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Chance of recurrence?

User
Posted 30 October 2017 13:38:28(UTC)
I,m new to this forum so hello all.

I had a robotic RP Jan 17 and the histology showed focal extracapsular extension. Gleeson 3+4. Negative margins and lymph nodes not checked.Stage T3a. Has anyone had info from their Urologist re chance of recurance? I read on the web anything from 50% to 80%.

Also I read a lot about diet and it seems very likely that dairy, red meat and saturated fat should be avoided but has any of your Urologists or Oncologists actually recomended any diet changes?

Thanks in advance

Willk
User
Posted 30 October 2017 14:34:38(UTC)

Welcome!

I'm also Stage T3a N0 M0; but I had standard radiotherapy (April May 2015).

I was unable to pin my consultant down to specifics, but my reading suggests about 50% risk for 'advanced local' disease. And of course there's no time limit on recurrence.

Avoiding dairy, red meat and saturated fat 20 years ago might have been a good move in PCa prevention; but doing it now will help your heart and greatly reduce the risk of bowel cancer. I don't think there's a scintilla of evidence that it will affect an existing cancer (why would it?).

Good Luck!

-- Andrew --

"I intend to live forever, or die trying" - Groucho Marx
User
Posted 30 October 2017 14:52:27(UTC)

Re diet, have a look at the book Lifestyle after Cancer, it’s written by my Onco, he also had a hand in producing the capsules POMI-T


Chris.

User
Posted 30 October 2017 15:14:21(UTC)

Sorry guys, there is not a scintilla of medically acceptable evidence that diet makes any difference to PCa. This also applies to pomegranate juice and products based upon it, whether supported by a UK consultant or not.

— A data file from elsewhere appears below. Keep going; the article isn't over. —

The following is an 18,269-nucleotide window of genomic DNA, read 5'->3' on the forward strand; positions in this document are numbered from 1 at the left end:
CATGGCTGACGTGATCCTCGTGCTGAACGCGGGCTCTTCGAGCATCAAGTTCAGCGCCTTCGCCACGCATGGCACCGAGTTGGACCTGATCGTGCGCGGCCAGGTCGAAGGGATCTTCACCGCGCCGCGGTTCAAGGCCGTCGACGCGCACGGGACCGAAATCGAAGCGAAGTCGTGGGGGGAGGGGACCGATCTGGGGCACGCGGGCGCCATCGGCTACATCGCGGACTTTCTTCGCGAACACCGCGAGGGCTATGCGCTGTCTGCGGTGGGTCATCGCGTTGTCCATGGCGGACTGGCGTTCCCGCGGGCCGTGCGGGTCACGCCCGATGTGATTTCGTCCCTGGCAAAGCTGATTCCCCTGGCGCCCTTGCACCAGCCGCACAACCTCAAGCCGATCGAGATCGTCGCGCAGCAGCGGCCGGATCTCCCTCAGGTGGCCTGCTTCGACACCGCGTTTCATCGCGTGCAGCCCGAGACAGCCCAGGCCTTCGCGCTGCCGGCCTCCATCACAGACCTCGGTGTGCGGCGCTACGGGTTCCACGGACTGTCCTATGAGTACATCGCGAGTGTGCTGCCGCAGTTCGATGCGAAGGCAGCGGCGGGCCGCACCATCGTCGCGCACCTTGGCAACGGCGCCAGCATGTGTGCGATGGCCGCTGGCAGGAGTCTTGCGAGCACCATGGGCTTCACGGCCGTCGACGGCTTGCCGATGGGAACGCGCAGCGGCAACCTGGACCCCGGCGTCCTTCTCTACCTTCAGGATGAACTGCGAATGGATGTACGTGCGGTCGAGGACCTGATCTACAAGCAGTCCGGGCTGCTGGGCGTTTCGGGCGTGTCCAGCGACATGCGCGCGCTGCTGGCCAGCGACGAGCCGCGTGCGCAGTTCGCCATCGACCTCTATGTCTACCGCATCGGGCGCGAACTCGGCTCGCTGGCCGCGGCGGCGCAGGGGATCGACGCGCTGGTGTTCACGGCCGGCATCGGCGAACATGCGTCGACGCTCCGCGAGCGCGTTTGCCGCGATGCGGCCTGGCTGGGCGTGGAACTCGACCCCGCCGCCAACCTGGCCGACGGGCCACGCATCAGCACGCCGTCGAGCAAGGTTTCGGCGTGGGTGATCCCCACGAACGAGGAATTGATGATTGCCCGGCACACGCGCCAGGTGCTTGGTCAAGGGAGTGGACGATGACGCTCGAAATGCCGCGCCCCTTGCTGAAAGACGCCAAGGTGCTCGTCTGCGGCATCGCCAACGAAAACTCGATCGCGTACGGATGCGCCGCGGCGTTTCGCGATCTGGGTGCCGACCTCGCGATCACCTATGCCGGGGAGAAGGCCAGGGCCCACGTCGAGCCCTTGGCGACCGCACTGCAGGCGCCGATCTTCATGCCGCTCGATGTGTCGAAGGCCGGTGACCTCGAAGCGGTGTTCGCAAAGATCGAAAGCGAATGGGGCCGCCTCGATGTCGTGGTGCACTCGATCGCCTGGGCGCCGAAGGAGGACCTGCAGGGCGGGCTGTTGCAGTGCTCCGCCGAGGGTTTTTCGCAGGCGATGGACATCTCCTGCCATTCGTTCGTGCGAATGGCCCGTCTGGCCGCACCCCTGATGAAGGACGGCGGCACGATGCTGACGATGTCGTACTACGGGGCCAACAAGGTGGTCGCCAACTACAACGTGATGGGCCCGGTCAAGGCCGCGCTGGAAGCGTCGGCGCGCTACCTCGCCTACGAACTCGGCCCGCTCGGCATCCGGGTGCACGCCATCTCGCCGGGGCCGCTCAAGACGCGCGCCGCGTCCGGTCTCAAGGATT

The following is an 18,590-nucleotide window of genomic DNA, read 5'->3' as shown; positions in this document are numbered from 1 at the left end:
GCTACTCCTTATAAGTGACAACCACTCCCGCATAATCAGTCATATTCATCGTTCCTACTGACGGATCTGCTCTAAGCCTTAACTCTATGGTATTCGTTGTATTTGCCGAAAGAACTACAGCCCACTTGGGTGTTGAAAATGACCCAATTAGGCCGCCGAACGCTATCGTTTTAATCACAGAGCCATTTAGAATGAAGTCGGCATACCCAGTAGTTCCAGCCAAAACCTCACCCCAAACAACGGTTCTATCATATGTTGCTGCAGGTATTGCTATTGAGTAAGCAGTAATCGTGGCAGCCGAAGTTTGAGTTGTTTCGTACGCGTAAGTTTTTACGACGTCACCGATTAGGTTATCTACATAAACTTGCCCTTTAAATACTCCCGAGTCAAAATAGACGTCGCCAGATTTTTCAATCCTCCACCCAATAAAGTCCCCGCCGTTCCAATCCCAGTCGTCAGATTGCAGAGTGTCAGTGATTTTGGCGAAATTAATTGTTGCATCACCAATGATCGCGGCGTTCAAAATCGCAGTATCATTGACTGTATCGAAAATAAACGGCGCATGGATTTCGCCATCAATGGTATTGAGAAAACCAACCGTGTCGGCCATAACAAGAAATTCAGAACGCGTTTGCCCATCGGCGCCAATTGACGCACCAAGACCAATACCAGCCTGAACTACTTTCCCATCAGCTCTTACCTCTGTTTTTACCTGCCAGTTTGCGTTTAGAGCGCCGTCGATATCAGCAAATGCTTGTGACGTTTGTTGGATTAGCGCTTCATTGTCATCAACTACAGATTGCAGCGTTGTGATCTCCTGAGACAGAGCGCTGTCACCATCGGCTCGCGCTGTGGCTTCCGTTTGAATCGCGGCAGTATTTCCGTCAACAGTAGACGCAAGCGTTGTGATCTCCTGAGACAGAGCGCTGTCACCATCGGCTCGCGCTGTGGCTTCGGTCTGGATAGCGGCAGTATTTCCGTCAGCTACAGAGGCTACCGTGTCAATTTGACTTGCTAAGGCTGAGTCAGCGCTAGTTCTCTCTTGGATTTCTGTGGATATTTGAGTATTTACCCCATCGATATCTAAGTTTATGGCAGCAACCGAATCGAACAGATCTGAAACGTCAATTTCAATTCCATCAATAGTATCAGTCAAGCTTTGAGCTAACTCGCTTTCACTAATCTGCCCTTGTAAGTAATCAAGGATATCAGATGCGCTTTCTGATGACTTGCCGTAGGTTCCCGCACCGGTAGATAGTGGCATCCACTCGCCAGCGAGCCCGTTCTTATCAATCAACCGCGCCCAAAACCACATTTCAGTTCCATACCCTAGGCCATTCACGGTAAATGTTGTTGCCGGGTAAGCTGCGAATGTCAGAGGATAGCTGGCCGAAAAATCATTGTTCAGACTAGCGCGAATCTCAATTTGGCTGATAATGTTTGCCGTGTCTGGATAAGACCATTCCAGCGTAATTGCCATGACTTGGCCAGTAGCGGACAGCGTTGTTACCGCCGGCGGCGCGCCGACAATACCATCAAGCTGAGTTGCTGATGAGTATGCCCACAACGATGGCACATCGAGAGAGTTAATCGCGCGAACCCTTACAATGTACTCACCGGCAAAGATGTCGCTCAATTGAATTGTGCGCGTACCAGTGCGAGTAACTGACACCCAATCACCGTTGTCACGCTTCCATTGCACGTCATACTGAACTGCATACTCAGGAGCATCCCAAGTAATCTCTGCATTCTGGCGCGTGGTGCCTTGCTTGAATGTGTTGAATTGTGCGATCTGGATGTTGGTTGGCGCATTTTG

So far as heart health is concerned, there is increasing though not conclusive evidence that dairy products, notably butter, have been much maligned. Regarding red meat, this certainly has a place in a balanced diet. Avoiding it in total is unjustified. The golden rule is adopt a balanced diet and regular exercise to keep your heart healthy and thus make it more likely that you fall prey to some other ailment than heart disease or PCa in the fullness of time.

About every month or so, someone writes on here's though there is a magic formula involving supplements or other dietary fads which makes a difference. There isn't, except as a means of enriching snake oil salesmen and impoverishing PCa survivors.

I write as an innocent who went through this loop ten years ago when newly diagnosed, in a sense of desperation, before I did my research and discovered that I was wasting my money. Instead I lost weight, adjusted my diet and exercised regularly with the help of an energetic dog!

AC

Thanked 2 times
User
Posted 30 October 2017 20:28:04(UTC)

AC, you have stated that rather strongly but it is only your personal view. In fact, there is an increasing body of evidence to support the idea that diet can help or hinder people with cancer, including the Prostate Cancer Research Foundation whose cookbook is available on Amazon and Prof Thomas whose book is also available on Amazon. Some of the biggest uro cancer hospitals / centres of excellence (including my locals) are involved in research with well renowned universities etc to explore the links between PCa and environmental factors, diet being an environmental factor. The research around superfoods suggests some of these are rather more than snake oil.